How to Remove an Android virus
If your Android device is playing up, there is a possibility it could have a virus. This guide will show you how to remove a virus from Android and how to avoid Android malware in the first place.
Although rare, android viruses exists and the best way to avoid an Android virus is to keep to the secured confines of the Google Play Store. Should your device get lumbered with some malware, we will explain how to put it into Safe mode, if necessary remove the malicious app’s administrator status and then uninstall the app. If this fails a factory reset should remove the bug once and for all, though you would understandably prefer not to have to do so.
Before anything else, let’s all assume your Android phone or tablet doesn’t have a virus (Use AVG Virus Scanner to confirm you have a virus). But if you’re convinced that malware is at large, then you have read the right article. Here are the instructions to remove viruses from your device.
Where Do Android Viruses Come From?
The number-one way an Android virus finds its way on to your phone or tablet is on the back of an app. This is true of all the biggest Android viruses to hit the headlines over recent years: Gunpoder, Ghost Trojan, Googlian and Godless all came to be in this manner, while Mazar sneaks in via a text message asking you to download the Tor browser (guess what: you’re not downloading the Tor browser).
Recently, Checkpoint has notified Android users to the FalseGuide botnet malware, which gets on to user devices through dodgy walkthrough apps for Pokémon Go and FIFA found in Google Play, then turns them into silent botnets used for adware.
These apps get around Google’s defenses due to the non-malicious nature of their first component, says Checkpoint, but users should watch out by their request for device admin permission, which should not be given to any app. This prevents the app being deleted from your Android.
Android viruses have agendas such as running malicious processes on your device, some stealing your personal information and others downloading additional software, which may not always be malicious itself. Whatever it is, you don’t want them there.
How to Avoid Android Viruses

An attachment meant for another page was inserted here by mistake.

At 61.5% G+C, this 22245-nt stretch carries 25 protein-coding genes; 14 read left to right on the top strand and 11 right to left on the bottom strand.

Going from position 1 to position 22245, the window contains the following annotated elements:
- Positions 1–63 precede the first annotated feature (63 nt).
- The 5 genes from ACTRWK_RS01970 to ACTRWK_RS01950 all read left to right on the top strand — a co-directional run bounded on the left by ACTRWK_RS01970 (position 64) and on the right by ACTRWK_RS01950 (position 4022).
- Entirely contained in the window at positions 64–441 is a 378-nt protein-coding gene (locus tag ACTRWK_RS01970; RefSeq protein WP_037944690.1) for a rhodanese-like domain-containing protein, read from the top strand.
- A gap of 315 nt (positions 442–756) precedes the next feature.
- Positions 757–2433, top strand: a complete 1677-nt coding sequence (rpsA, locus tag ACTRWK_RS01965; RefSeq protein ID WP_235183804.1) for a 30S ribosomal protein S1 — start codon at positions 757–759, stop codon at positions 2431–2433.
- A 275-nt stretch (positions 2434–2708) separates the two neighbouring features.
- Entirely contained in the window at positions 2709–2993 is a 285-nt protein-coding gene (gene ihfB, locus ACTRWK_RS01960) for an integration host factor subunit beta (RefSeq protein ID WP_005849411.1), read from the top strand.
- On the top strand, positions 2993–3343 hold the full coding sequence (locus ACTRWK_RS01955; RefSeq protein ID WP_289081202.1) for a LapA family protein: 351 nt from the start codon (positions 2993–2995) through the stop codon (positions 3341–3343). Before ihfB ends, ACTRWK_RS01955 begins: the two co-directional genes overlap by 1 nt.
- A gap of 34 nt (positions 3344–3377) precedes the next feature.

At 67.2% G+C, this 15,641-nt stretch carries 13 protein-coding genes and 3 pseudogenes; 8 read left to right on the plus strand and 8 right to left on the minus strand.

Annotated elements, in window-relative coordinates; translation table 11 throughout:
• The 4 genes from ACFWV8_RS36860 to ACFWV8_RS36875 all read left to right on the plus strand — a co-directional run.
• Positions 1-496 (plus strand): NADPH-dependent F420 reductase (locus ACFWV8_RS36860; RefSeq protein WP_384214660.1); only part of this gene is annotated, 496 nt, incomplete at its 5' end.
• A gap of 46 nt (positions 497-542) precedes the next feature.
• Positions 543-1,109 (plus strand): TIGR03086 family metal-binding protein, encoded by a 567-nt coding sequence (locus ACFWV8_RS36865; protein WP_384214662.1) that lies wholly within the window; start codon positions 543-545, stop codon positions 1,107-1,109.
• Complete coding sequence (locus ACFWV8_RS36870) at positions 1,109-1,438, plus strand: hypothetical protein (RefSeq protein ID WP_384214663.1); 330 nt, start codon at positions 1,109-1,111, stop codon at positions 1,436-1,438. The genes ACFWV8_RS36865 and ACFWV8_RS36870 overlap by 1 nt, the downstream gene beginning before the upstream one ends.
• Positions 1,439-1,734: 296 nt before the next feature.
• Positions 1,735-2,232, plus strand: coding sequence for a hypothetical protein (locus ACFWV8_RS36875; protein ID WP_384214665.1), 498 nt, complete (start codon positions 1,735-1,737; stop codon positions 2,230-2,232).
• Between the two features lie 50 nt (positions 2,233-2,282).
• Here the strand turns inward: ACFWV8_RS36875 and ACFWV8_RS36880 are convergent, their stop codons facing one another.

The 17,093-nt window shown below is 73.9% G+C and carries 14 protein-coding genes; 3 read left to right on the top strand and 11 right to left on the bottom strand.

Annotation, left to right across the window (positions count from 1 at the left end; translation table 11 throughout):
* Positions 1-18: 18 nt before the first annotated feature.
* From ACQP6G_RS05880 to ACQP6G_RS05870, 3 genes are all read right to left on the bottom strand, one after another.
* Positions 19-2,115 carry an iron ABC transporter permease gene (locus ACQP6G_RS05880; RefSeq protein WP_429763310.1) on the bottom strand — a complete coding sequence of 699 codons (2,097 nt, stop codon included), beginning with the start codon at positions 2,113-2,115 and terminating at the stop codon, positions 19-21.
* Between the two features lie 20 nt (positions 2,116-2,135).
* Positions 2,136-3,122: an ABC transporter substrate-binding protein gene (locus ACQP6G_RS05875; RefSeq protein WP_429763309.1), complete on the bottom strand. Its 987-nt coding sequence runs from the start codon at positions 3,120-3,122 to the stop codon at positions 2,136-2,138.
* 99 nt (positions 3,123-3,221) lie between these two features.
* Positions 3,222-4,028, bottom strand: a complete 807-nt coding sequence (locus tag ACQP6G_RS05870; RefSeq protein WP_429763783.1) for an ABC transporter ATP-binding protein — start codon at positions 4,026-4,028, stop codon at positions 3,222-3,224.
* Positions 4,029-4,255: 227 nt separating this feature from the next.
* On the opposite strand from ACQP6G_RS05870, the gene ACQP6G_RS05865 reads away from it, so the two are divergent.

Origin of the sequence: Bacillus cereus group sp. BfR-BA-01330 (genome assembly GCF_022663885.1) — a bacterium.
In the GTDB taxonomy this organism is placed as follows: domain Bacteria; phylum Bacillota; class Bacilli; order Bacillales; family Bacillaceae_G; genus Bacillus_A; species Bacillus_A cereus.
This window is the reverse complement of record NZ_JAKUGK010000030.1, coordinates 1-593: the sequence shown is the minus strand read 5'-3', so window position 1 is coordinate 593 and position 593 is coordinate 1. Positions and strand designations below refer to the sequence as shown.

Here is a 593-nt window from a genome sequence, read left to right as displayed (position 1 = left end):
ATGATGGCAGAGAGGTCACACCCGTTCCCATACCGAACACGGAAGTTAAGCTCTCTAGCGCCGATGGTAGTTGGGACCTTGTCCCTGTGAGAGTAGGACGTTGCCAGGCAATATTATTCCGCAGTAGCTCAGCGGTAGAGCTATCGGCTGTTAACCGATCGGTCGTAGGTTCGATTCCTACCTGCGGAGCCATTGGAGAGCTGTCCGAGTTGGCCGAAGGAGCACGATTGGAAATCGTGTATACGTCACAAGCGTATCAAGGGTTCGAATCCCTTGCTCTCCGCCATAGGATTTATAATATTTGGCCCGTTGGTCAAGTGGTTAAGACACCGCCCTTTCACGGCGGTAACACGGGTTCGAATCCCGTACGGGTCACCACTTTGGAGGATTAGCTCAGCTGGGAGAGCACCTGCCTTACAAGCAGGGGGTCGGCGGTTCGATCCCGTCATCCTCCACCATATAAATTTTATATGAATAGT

- Don’t install apps from outside Google Play unless you know what you’re doing: This purpose should be disabled by default, but to check you can open your phone or tablet’s Settings menu, go to Security, then ensure the Unknown Sources option is disabled
- Avoid cloned apps: you are most likely safe downloading apps from Google Play, but malicious code has been found within apps there. Avoid downloading what appear to be cloned apps from unknown developers.
- Check app permissions: Always check an app’s required permissions before installing it. Never allow an app device admin permission, which prevents it from being deleted. You can also check reviews online and browse the developer’s website to see whether it’s a genuine operation or not.
- Keep Android up to date: The latest version of the Android operating system won’t really be available for your phone or tablet, but you should check that it is as up to date as it can be. Consider a brand that is known for its timely operating system updates the next time you upgrade.
- Install an antivirus app: You don’t need to install antivirus on Android, but it gives you security if you’re concerned about viruses plus other app benefits. Be warned though that Android antivirus is known to occasionally report false-positives, but you’ll know if an app is legit or not. We’ve rounded up some mobile security software in this separate article. (Another option: Download Android Mobile Security)
How to Remove a Virus From Android
1. Put your device into Safe mode. This avoids any third-party apps running, including any malware.
- On many devices you can press the power button to access the power off options, then press and hold Power off to bring up an option to restart in Safe mode.
- If this doesn’t work for your device then you should Google ‘How to put [your model name] into Safe mode’ and follow the instructions.
- When in Safe mode you’ll see ‘Safe mode’ at the bottom left of the screen.
2. Open your Settings menu and choose Apps, then make sure you’re viewing the Downloaded tab.
- Chances are you will know when your device first malfunctioned, and you can usually line that up with a new app you might have downloaded.
- If you’re not sure of the app that has infected your Android device, go through the list and look for anything dodgy-looking or that you know you haven’t installed.
3. Tap on the malicious app to open the App info page, then click Uninstall.
- In most cases, this is all you need to do to remove the virus, but occasionally you might find the Uninstall button is greyed out.
- This is because the virus has given itself Device administrator status. Exit the Apps menu and tap on Settings, Security, Device Administrators. Here you’ll find a list of any apps on your phone or tablet with administrator status.
4. Simply untick the box for the app you want to remove, then tap Deactivate on the next screen.
- You should now be able to return to the apps menu and remove that app.
5. With the virus now off your Android device, all you need to is reboot the device to take it out of Safe mode.
- Now that it’s working correctly it’s a good time to back up whatever important data you have stored on the device, and install an Android antivirus app to protect you from any future viruses in the future.
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